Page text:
There is very little local government blame in this situation. It is all about Caltrans master plan, design engineers who submit plans and projects to Caltrans and consultants who are Caltrans approved. Urban applications to genuinely rural community situations seldom get favorable reviews from the local folks. Agencies along with state and federal elected types have integrated A21 concepts into policies and laws for several decades now. Too late to scream conspiracy, kids. Guvernator Arnold's signature legislation on the Environment is textbook application of A21 theories which includes AB32 and SB375 among others. It is far better to focus the discussion on avoidance maneuvers and tactics at this point. Did I mention that it is all about Caltrans?

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  • Compass2TruthFebruary 19, 2014 - 3:12 pm

    The BOS & CAO are adept at the Delphi Technique (predetermined outcomes) such as the Roundabout. That is a hallmark of Sustainable Development aka Agenda 21. Kudos to the courageous activists like Turnboo & Stroud who lead by example asserting their 1st Amendment rights on this important subject. “Our lives begin to end the day we become silent about things that matter.” ~ Martin Luther King ~

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  • Fran DuchampFebruary 19, 2014 - 3:33 pm

    I am familiar with the Delphi Technique, and I am always amazed people fall for it. i also disagree with you--I dont think anyone that ive seen in this county--has a very good handle on it. When I walked into a town meetingup here...lololol...I was surprised how bad the performance was. Normally, you try to find people who actually live in the same place...lololol...and actually look into the basic history before you try to "work it." Manipulation of the public...is always wrong--it implies that you dont think your audience is "smart" enough to decide on their own. Ive caught both--unprepared.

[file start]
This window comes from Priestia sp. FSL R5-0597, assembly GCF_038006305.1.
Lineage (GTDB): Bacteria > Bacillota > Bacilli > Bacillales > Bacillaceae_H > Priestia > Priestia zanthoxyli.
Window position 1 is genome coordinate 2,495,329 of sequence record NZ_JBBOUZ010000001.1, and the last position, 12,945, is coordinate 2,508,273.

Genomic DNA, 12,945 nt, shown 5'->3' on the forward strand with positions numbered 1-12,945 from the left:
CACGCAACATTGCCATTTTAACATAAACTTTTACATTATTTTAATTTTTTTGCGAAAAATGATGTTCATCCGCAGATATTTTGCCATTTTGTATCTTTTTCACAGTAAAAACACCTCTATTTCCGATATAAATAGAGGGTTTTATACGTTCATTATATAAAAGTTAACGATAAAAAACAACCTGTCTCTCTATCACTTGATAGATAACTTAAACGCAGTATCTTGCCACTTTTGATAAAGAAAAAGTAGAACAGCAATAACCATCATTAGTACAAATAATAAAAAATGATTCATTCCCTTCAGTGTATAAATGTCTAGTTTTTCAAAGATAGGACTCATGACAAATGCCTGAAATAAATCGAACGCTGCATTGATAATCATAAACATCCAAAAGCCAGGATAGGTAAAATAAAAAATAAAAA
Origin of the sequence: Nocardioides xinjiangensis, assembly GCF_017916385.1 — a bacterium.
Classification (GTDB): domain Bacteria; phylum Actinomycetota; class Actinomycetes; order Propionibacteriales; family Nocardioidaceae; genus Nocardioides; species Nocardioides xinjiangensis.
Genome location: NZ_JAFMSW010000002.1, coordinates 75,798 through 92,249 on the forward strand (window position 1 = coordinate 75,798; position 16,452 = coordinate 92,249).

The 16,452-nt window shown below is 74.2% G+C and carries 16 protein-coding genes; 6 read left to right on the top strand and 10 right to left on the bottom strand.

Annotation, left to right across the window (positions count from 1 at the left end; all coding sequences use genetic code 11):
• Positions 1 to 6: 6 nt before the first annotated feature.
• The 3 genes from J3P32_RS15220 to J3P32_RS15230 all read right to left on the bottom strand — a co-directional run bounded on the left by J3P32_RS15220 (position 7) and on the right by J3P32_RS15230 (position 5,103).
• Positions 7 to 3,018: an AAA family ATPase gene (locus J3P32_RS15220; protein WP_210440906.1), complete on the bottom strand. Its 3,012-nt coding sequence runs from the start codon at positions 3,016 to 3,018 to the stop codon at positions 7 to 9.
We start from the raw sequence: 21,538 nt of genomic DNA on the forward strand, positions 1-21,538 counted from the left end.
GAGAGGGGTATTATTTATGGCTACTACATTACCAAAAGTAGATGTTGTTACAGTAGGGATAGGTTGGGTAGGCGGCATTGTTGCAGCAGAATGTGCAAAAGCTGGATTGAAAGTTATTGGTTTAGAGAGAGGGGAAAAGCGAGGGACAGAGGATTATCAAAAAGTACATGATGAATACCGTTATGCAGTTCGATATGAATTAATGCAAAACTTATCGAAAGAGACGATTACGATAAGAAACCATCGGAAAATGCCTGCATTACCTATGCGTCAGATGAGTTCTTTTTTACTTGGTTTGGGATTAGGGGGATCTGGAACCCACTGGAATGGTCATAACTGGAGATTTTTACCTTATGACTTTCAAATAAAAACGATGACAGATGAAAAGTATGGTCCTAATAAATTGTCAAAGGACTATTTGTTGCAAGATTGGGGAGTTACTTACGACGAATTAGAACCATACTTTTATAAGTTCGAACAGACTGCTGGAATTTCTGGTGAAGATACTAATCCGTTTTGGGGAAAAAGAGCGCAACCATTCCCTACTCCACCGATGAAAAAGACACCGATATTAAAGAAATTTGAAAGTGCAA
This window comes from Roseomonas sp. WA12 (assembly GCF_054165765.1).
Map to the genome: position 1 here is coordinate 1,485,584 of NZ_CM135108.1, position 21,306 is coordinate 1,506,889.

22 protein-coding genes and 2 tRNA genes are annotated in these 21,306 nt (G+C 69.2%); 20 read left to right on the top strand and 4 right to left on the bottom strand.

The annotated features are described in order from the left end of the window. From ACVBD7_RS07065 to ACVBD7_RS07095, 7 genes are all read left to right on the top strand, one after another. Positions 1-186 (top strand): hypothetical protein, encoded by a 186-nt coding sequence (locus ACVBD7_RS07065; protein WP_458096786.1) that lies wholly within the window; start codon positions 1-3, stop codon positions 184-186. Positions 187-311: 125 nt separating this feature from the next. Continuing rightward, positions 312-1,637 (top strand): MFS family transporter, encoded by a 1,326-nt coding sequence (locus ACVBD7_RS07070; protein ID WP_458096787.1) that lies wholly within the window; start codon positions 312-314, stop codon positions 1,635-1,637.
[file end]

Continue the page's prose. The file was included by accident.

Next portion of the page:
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  • EvelynFebruary 19, 2014 - 4:15 pm

    Even when aware, unmasking the Delphi Technique is difficult. Facilitators are in charge of the meeting. THEY set the Agenda. THEY determine meeting format. Generally THEY bring to the meeting a contingent of supporters who are scattered throughout the room, appearing to be ordinary participants. One of the biggest difficulties in unmasking the technique is psychological: Facilitators, wearing pleasing demeanors, strenuously resist altering the process. Attempting to unmask what is happening makes one feeling exceedingly rude.

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  • EvelynFebruary 19, 2014 - 4:27 pm

    . . . makes one FEEL exceedingly rude.